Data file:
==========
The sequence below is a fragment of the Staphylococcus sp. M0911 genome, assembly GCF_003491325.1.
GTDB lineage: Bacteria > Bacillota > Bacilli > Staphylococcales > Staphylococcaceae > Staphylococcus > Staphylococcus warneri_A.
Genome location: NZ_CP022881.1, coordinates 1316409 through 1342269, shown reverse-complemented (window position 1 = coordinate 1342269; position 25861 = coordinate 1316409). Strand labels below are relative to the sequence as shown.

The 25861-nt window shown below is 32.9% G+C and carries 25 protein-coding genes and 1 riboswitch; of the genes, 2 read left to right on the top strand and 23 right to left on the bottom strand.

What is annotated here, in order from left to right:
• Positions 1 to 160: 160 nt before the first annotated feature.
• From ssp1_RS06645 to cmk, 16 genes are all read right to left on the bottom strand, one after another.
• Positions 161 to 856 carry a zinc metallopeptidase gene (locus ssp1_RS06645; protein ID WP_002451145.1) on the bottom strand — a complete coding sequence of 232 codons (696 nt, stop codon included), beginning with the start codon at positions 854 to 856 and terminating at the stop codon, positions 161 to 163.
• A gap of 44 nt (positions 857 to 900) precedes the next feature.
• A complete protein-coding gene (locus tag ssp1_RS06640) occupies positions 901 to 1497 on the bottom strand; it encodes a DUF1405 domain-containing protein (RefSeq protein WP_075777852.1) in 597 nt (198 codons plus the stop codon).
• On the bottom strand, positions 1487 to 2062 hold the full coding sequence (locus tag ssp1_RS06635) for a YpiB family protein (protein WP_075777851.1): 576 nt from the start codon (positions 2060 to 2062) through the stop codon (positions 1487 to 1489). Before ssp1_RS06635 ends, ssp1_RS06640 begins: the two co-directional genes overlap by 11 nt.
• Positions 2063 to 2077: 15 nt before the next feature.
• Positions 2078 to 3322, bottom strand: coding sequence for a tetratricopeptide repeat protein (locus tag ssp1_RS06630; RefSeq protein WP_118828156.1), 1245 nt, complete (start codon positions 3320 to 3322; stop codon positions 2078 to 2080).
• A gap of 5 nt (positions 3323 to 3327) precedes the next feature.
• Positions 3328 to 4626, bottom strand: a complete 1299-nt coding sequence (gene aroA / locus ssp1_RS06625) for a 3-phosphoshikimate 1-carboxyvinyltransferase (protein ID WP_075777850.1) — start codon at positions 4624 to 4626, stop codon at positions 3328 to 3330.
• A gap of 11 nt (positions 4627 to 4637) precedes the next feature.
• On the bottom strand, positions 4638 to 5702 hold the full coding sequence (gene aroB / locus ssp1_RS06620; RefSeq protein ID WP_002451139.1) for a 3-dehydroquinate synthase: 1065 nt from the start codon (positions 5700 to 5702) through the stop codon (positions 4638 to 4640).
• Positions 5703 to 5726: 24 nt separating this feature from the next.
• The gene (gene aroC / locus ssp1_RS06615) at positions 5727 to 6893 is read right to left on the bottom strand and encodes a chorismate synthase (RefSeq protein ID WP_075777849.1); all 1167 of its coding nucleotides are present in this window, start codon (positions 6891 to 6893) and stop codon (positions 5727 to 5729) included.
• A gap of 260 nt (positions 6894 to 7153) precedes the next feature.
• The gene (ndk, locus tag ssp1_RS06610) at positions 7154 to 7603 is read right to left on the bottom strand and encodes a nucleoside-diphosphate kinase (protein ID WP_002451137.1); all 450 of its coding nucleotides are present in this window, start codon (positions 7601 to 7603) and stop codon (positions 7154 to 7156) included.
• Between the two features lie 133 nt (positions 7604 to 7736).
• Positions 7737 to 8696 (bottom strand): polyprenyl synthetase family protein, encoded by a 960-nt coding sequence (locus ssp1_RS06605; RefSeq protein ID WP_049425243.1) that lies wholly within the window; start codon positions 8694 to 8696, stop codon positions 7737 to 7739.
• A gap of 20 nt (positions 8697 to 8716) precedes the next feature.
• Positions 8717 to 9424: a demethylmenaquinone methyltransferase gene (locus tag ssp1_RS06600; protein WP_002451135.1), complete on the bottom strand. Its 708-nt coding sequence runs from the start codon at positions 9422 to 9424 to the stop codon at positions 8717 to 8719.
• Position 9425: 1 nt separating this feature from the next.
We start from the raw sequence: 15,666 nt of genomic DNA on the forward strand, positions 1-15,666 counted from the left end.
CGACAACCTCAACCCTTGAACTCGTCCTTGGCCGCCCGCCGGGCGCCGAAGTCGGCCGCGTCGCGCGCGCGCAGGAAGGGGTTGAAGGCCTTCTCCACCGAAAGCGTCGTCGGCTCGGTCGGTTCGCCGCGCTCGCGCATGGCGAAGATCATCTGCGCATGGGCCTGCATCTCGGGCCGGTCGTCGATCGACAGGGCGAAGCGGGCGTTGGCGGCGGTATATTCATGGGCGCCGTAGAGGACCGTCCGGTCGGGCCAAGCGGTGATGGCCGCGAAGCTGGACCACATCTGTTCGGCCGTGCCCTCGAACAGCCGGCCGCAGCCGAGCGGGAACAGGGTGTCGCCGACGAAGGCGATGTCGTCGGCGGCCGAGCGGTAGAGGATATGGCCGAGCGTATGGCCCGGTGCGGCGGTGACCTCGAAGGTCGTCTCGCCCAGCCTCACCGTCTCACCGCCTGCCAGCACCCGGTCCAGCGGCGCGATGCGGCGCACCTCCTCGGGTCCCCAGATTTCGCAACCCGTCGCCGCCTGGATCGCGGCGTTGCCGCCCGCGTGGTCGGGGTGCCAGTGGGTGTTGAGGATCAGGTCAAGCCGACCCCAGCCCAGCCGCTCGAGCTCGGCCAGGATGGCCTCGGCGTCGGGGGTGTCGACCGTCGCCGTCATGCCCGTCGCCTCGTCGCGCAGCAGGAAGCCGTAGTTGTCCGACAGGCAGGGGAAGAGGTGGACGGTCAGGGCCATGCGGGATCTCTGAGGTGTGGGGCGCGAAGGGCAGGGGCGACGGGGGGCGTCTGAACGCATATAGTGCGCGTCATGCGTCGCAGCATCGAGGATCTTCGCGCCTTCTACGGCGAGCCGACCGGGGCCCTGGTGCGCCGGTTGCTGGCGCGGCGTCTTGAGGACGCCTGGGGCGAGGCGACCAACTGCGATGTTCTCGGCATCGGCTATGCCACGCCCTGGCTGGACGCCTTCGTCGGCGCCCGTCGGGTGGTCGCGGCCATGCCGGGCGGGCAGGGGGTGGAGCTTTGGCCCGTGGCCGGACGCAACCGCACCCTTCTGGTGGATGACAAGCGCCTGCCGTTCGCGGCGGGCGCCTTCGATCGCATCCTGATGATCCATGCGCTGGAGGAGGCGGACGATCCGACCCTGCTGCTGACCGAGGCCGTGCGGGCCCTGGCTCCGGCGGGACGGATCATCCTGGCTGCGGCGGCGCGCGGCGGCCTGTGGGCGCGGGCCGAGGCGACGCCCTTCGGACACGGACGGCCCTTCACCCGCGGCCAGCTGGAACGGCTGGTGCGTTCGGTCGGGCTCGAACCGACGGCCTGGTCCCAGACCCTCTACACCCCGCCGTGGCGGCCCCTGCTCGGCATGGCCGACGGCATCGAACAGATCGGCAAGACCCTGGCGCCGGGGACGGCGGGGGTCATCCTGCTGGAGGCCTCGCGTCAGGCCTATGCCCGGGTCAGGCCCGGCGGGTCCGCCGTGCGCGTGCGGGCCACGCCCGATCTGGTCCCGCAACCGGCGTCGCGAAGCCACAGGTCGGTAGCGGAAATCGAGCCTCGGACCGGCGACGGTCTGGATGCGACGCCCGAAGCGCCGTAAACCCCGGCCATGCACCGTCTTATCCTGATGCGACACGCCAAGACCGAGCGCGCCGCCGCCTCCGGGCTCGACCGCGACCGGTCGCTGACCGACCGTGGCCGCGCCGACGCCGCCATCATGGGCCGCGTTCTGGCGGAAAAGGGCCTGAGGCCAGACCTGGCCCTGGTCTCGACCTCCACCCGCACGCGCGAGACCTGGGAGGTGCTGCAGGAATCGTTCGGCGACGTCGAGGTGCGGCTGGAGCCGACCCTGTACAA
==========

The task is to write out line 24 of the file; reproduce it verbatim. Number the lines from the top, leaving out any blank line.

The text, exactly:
• A gap of 20 nt (positions 8697 to 8716) precedes the next feature.